A friend of mine recently remarked that her 16-year old was frustrated by having to read The Scarlet Letter and other works of classic literature being pushed at him in his high school English class. She’s helping him stick to it, observing that since he wants to go to a good college, he’s just going to have to do it.
Many of you have seen the moment in Glenn Beck’s interview with Sarah Palin where she struggles to name any of the Founding Fathers. Like many other teachers (or former students) I recognize the initial bullshitting in that video clip (“I like all of them!”) for a stalling tactic and as a revelation of an underlying ignorance.
What more than a few commenters still don’t seem to understand about that moment, however, is why it endears Sarah Palin to many viewers, and maybe even rouses some sympathy in people who otherwise reject her.
There are a lot of Americans who themselves wonder why they need to know who the Founding Fathers were, or why The Scarlet Letter matters.
The ramrod forms of authority that simply replied “Because I said so” and had the power to enforce that authority have dissipated, stabbed to death by a thousand tiny cuts from Animal House to Paolo Friere. Good riddance. The problem is, however, that educators haven’t arrived at a substitute rationale that’s both persuasive and pervasive.
So the substance of older educational regimes still shambles its undead way through K-12 schooling across the country, sometimes joined by newer projects and content which is equally shorn of a persuasive justification. So maybe a kid has to learn the Founding Fathers and learn about Sacagawea, but it’s not as if the latter knowledge speaks for its own importance more than the former.
So later on a lot of Americans get along perfectly well in life having forgotten all of what they had droned at them until age 18, or if they went to college, probably most of what they had droned at them until age 21.
If they get reminded of what they’ve forgotten, it’s probably because some asshole who remembers it all chooses to rub their nose in what they don’t know. Or–and here’s where the really key issue comes in–because they come up against a chalkboard ceiling in their working lives, where a promotion or other advancement is tied first to some educational credential but more crucially to the possession of cultural capital. To take the next step, to aspire, they suddenly need to know all those things, to have that set of references, but not because that knowledge is immediately functional to the job or skill. Or so it might seem from the perspective of ressentiment precisely because of the lack of a persuasive logic for why any of that knowledge matters.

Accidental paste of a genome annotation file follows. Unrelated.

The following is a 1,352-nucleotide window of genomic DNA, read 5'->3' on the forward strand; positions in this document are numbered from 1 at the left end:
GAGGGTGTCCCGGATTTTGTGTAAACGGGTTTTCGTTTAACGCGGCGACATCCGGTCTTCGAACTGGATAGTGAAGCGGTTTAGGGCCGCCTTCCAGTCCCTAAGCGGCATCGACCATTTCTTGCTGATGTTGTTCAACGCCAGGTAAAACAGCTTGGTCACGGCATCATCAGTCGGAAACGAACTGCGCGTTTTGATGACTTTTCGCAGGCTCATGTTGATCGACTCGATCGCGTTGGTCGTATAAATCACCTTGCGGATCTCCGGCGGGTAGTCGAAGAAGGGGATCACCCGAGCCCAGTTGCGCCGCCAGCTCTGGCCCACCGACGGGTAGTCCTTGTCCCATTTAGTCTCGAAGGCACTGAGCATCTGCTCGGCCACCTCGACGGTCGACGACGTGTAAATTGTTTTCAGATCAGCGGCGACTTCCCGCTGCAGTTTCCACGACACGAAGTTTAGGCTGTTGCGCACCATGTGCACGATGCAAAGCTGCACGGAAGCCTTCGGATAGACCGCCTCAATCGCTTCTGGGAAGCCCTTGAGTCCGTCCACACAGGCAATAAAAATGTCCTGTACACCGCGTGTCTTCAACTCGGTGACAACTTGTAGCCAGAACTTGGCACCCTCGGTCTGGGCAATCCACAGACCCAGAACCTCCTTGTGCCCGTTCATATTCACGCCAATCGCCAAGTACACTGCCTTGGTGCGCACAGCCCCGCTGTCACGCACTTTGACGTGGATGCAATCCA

That’s a picture straight out of Bourdieu, I know, and I don’t mean to remain that reductive about this issue. But that’s where we have to start in untangling this whole repeated moment in American public life (and it’s stunning to me that so many thinkers on the left seem to need a reminder about this reference point).
So as it stands, the kids who read Hawthorne or study American history with something more than the attitude of a convict breaking rocks in the penal yard are kids who either embrace the need to preserve or acquire cultural capital or the even rarer kid who honestly develops a passion for the substance of literature or history or philosophy.
(I’m leaving out the sciences and mathematics here because I think they’re far more effective at making a socially persuasive case for their utility, if not for their higher philosophical value.)